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Just Diagnosed Now What?

My doctor just said I have Testicular Cancer. What should I do now?


No one wants to hear they have or may have testicular cancer. We can't tell you that from here on out it is going to be an easy road. There is no magic pill to take to make everything go away. However, there are a few things from our experiences that will help immensely.


Things to Do:



Yes, we know being told to relax isn't going to help your situation. However, take a deep breath and consider a few things.


Testicular cancer is a highly treatable cancer. The survival rates are one of the highest of all the cancers. Look at it this way, if you are going to get a cancer, testicular cancer may just be the best one to get. Testicular cancer is a diagnosis and not a death sentence. The overall survival rate is greater than 95%. If diagnosed early, while the cancer is confined to the testicle, the survival rate is 99%. If the cancer has spread to regional lymph nodes the survival rate is 96% and even if there are distant metastases the survival rate is over 70%.


We understand no one wants to have testicular cancer but you are not alone. More than 250,000 men in the U.S. are testicular cancer survivors. It can be the toughest challenge of your life but things will slow down and return to normal eventually.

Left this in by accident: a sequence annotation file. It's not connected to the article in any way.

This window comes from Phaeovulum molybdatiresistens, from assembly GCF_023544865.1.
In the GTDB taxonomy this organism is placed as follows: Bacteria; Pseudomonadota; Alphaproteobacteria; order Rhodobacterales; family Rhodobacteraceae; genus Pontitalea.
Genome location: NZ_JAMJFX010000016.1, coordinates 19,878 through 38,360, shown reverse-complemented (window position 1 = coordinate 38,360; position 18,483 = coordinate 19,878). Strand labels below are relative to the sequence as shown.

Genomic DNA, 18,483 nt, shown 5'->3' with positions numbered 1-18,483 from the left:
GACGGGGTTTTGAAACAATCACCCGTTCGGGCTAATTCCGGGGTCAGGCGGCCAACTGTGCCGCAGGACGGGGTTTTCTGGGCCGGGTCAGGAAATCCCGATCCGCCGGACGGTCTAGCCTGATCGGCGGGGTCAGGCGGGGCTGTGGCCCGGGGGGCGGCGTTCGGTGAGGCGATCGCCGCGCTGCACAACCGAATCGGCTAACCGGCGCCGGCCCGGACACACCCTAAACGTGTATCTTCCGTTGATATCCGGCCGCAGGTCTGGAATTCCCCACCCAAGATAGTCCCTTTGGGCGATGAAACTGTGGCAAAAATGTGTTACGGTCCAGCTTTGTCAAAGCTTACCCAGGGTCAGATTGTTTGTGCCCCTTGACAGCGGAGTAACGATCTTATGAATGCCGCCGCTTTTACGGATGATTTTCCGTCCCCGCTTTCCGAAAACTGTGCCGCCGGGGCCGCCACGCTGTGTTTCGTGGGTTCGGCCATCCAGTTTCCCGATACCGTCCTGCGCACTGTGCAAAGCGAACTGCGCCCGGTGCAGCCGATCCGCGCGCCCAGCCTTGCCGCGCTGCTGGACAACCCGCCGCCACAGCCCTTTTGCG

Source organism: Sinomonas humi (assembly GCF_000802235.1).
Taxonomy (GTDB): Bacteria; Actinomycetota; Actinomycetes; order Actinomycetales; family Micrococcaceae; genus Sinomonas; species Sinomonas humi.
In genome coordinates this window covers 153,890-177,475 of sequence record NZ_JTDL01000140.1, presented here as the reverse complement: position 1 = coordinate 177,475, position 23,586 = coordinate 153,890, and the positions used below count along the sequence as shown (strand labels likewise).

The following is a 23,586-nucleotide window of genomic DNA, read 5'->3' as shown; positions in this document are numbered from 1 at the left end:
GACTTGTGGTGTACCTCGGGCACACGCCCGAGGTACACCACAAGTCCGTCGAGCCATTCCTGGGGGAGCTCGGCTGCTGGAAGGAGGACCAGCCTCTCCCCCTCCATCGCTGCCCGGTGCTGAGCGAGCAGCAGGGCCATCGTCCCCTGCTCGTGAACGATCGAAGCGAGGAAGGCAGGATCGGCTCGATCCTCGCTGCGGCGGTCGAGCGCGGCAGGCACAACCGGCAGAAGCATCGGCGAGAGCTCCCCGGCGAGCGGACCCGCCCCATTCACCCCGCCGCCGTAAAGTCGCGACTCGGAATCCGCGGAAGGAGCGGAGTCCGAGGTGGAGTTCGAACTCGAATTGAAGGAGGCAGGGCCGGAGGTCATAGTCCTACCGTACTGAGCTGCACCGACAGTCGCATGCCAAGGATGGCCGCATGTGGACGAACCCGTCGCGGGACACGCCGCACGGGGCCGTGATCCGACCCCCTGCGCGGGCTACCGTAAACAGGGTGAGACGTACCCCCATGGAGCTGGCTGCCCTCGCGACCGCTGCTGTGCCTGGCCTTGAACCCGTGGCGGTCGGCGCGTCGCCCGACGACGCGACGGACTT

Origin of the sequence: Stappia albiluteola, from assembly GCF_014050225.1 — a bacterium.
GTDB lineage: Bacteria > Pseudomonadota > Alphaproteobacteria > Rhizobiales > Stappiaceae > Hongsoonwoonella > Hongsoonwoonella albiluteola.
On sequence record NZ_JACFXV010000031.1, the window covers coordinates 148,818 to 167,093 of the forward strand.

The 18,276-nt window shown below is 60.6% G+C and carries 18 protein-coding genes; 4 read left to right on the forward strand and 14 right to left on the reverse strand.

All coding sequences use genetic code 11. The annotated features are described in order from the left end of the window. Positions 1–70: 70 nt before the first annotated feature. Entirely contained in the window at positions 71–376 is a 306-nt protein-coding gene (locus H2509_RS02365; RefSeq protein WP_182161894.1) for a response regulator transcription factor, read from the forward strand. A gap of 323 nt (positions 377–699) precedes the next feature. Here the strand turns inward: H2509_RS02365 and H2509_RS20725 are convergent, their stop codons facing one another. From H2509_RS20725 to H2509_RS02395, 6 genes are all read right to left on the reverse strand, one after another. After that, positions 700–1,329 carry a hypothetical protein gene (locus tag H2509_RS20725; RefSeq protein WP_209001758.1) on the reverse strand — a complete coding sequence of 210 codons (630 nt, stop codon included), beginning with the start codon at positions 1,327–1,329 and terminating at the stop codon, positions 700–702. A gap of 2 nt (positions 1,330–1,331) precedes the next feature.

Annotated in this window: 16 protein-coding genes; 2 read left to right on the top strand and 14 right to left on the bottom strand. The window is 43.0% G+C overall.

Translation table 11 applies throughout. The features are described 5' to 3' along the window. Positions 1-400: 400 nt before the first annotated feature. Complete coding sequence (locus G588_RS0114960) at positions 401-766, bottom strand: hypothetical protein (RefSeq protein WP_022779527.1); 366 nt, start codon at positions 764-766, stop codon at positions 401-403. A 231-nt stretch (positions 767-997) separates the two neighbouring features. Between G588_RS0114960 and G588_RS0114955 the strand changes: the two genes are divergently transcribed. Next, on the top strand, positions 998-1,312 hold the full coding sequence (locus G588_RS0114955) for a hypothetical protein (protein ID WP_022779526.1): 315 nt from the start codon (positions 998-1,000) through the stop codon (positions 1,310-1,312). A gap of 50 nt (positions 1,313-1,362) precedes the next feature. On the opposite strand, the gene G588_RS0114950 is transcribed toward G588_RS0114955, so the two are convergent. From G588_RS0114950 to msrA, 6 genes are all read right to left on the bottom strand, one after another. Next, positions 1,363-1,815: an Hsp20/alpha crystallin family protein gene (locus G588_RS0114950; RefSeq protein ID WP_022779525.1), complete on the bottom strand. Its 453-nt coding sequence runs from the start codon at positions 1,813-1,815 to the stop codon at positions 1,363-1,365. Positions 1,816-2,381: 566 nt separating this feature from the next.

Be A Self-Advocate:

Self-advocacy is an ongoing process of taking an active role in your cancer care. It involves becoming educated about testicular cancer, your treatment options and effectively communicating your needs with your treatment team, friends and family. It involves identifying your goals, needs and plans. You need to advocate for yourself. This doesn't mean that you have become an island and others are not allowed to help you. Many times being a self-advocate means teaming up with a family member or friend when you need help. Be active in understanding what is going on, ask questions when you don't understand and feel confident in the care you are receiving. In cancer care there is no "no news is good news." If you don't hear about your test results, call the doctor and get them.


The National Coalition for Cancer Survivorship has an array of tools to help you including the publication Self-Advocacy - A Cancer Suviviors Handbook and a comprehensive Cancer Survival Toolbox. The LIVESTRONG Foundation also has a LIVESTRONG Guidebook that we have reviewed and highly recommend.


Know Your Treatment Options:

Testicular cancer treatments have become somewhat standardized over the years in order to provide for the highest success rates and also to reduce unwanted complications. Our Testicular Cancer Treatment Options page provides links to a well recognized standard and also to a list of "Testicular Cancer Experts" in case you want to contact them about your care.


Get 1-on-1 Support:

Having a great support team of friends and family when fighting testicular cancer is essential. However, having support from someone who has been there before, who has battled testicular cancer, who has walked in your shoes, can make a world of difference. A person who has faced the same challenges you are about to face, has made it through and can help give you advice along the way has made the journey so much easier for thousands of other cancer fighters. Imerman Angels, founded by testicular cancer survivor Jonny Imerman, will match you with a testicular cancer survivor. They match similar characteristics such as age, stage, marital status, etc. We have had the pleasure to personally meet Jonny Imerman and he is a man of incredible energy and passion who is determined to make everyone's battle with cancer easier.